Dr Dawn Harper on signs of vitamin B12 and vitamin D deficiency
We use your sign-up to provide content in ways you’ve consented to and to improve our understanding of you. This may include adverts from us and 3rd parties based on our understanding. You can unsubscribe at any time. More info
Vitamin D is an essential nutrient central to a number of biological and mental processes in the body. But levels are exceptionally low in UK adults, putting thousands of Britons at risk of health complications. Early detection is key to staving off unwanted ailments. Two signs in the ears may hint that you’re in need of a vitamin D top-up.
Vitamin D levels are thought to have plunged as a result of the pandemic, with experts calling for foods to be fortified with the nutrient.
Low vitamin D levels are associated with an increased risk of a number of other conditions ranging from bowel cancer and multiple sclerosis to Alzheimer’s disease.
As cholesterol under the skin is transformed into vitamin D, bone health and the immune system are both fortified.
There is also evidence that vitamin D could lessen the likelihood of viral infections, including the flu.
READ MORE: Millions of Brits unaware of nutrients needed for a healthy body – or what nutrients do
As deficiency wreaks havoc on the bones, this may lead to hearing loss and tinnitus.
The NHS explains tinnitus is the “name for hearing noises that are not caused by sounds coming from the outside world.
“It’s a common and not usually a sign of anything serious.
“It might get better by itself and there are treatments that can help”.
Researchers probing the role of vitamin D in subjective tinnitus, have previously unveiled a link between deficiency and the hearing condition.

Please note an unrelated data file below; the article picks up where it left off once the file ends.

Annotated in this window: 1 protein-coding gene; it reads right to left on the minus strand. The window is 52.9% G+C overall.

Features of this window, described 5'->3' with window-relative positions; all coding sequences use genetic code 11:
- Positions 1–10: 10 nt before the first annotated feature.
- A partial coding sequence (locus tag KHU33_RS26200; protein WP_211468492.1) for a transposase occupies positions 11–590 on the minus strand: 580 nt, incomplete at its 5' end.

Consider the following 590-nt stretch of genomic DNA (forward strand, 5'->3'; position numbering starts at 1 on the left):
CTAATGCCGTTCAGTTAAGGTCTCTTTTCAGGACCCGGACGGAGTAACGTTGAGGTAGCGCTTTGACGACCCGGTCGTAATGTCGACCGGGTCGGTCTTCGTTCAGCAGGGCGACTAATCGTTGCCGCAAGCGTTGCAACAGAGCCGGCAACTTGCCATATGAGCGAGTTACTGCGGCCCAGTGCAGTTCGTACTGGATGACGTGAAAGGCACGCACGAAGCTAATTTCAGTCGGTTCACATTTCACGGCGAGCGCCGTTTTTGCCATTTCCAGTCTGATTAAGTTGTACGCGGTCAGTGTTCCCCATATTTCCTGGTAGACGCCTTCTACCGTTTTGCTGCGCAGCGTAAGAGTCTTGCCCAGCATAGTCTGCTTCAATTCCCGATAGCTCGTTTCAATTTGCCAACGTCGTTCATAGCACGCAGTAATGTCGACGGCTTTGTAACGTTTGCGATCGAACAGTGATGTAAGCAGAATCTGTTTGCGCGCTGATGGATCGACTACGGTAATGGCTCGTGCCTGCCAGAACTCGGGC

In one paper, published in the journal Plos One, they wrote: “Our findings suggest that a large proportion of tinnitus patients suffer from vitamin D deficiency and that the vitamin D level correlates with tinnitus impact.
“We recommend a vitamin assessment for all tinnitus patients.”
Elsewhere in the paper, they hypothesised that it was vitamin D’s anti-inflammatory properties that may play a part in tinnitus, or possibly its connection to magnesium.
“Another mechanism by which vitamin D deficiency may influence tinnitus is connected with magnesium,” they said.
“Magnesium plays a role as the main cofactor for vitamin D synthesis. Besides, activated vitamin D can enhance the intestinal absorption of magnesium.
“Therefore, diminished magnesium due to vitamin D deficiency may lead to tinnitus exacerbation.”
This condition, known as osteopenia, can result in hearing loss and in some cases deafness.
Interestingly, studies have found that correcting a vitamin D deficiency can reverse the hearing loss and even deafness in some cases.
Currently, it is believed that as many as one billion people are deficient around the world.
In the UK, a fifth of adults may have suboptimal levels. When Britons are unable to acquire the vitamin D they need through the sun, they must rely on food or supplementation.
Source: Read Full Article